Working with parents/guardians: If a vulnerable person wishes to take part in any Wye Valley Music activity, written permission (email is fine) should be obtained from parents/guardians where appropriate and before the activity takes place. Written permission should include: emergency contact details and any relevant pick-up arrangements, including permission for another adult to pick up the vulnerable person after the activity has finished.
Procedures for raising safeguarding concerns and incidents of abuse:
- If any member, staff or volunteer working on behalf of Wye Valley Music or taking part in Wye Valley Music activities witnesses, suspects or is informed of a witnessed or suspected case of abuse they should immediately report it to the named safeguarding officer: Alice Hogge (DBS checked). Contact details: Oakwood, The Common, St Briavels, Lydney, Gloucestershire. GL15 6SJ. Tel: 01594 531374. Email: [email protected];
- If the named person is not available, or is involved in or connected to the abuse, it should be reported to the group chair, Corinna Arnold, or a DBS checked adult: Mike Haines, Melanie Mackintosh, Kathy Parker, Ruth Keeble, Lindsay Hollies;
- If an individual wishes to report an incident of abuse against themselves, they should report it to the named safeguarding officer or to an individual they trust;
- All such reports will be treated in the strictest confidence.
Procedures for dealing with concerns and incidents of abuse: The named person (or person reported to in their absence) will first make a decision based on the immediacy of the concern and the following two factors:
1. If the vulnerable person is in immediate danger or needs emergency medical attention – call the police and/or ambulance service;
2. If the person at the centre of the allegation is working with vulnerable persons at the current time, remove them, in a sensitive manner, from direct contact with vulnerable people and follow the procedures below.
If none of the above applies, the named person will:
- Make a note of the concerns reported to them;
- Speak with one or more of the following, Corinna Arnold (WVM Chair), Mike Haines (representing WVMiS), Melanie Mackintosh (representing WVMiM), to decide how to handle the reported abuse (excluding any of the aforementioned who are involved in the incident). This consultation should normally happen within 24 hours of receiving a report. Where necessary/appropriate, widen the discussion to involve some or all of the full committee (excluding any members who are involved in the incident).
- Escalate the report by one of:
- Raising concerns with the police – for serious or possible criminal offences;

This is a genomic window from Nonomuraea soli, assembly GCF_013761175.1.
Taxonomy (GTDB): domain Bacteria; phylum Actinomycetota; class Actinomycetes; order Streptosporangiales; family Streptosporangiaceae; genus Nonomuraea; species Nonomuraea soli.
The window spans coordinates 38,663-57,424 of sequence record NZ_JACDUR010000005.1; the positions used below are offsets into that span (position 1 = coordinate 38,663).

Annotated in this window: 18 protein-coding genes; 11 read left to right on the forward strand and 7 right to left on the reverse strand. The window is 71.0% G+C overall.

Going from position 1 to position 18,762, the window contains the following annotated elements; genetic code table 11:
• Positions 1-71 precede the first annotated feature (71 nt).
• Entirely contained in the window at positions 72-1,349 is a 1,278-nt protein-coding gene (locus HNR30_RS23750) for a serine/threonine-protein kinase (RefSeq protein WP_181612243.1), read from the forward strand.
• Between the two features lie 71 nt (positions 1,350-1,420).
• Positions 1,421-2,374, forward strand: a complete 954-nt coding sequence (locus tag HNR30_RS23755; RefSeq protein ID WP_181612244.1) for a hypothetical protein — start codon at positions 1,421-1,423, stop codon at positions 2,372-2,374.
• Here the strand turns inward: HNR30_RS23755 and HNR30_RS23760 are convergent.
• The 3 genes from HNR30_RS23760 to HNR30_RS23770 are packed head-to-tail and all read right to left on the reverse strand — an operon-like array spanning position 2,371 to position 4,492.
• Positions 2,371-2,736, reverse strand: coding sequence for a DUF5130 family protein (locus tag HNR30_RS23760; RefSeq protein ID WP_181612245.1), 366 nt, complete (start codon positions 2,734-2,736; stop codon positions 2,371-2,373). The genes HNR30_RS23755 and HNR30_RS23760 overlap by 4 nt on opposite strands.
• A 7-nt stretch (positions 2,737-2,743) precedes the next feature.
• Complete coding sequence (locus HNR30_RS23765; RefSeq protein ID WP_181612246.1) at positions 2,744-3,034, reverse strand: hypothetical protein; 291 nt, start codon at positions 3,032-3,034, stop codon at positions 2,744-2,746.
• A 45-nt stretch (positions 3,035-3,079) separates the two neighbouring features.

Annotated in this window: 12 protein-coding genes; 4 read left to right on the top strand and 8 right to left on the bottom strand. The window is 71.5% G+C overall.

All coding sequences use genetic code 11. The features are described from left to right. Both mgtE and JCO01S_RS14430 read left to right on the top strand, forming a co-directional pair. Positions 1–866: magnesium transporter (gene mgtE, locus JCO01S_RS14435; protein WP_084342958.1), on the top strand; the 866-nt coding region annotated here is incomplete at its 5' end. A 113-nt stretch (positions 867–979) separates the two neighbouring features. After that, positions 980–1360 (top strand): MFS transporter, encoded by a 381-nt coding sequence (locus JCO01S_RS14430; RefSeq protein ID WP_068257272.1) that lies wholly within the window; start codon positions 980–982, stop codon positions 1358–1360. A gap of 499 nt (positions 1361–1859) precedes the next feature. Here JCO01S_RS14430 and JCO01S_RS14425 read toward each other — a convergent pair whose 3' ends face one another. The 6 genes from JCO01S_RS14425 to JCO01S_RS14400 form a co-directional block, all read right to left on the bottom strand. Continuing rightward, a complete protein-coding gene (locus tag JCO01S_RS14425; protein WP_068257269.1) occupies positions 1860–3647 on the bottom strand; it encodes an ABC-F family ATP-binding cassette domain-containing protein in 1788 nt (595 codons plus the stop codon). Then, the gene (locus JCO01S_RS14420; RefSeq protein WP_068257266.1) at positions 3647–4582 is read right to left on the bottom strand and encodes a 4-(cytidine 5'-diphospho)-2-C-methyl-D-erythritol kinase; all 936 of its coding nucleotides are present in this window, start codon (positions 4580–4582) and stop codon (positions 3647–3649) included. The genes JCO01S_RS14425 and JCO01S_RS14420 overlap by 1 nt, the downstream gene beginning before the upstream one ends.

- Liaising with partner organisation safeguarding teams (e.g. participating schools or Severn View Care Home, Chepstow);
- Requesting an assessment by the local authority social care department about whether a vulnerable person is in need of protection;
- An internal investigation – for less serious incidents where they feel internal mediation will be successful.
- Provide remaining committee members with all details of the incident and of the decision taken.
- Where cases are escalated, the committee will cooperate with the police or local authority in dealing with the reported incident.
- Where an internal investigation takes place, the committee will:
- Inform all parties involved of the reported abuse as soon as possible;
- Inform the family/guardians of the person reported as being been abused of the incident;
- Arrange separate meetings with both parties within 10 days of the reported incident (a joint meeting may be arranged if appropriate):
i. Both parties should be given the chance to bring a friend or representative to the meeting;
ii. Meetings will be attended by the named safeguarding officer and at least one other committee member;
iii. All parties will also be invited to submit a written statement in advance of the meeting;
4. Once meetings have taken place, the committee will decide on next steps and communicate them to all parties in writing within 5 days. They will be one of:
i. Escalation of the incident to the relevant authority;
ii. Further investigation – with established procedures and timelines to work towards a resolution;
iii. A decision or resolution.
Resolution and disciplinary action: If abuse is found to have taken place, any final resolution or decision will be taken in the best interest of the person who has suffered the abuse and the best interests of Wye Valley Music.
Any disciplinary action will be taken in line with the Wye Valley Music constitution.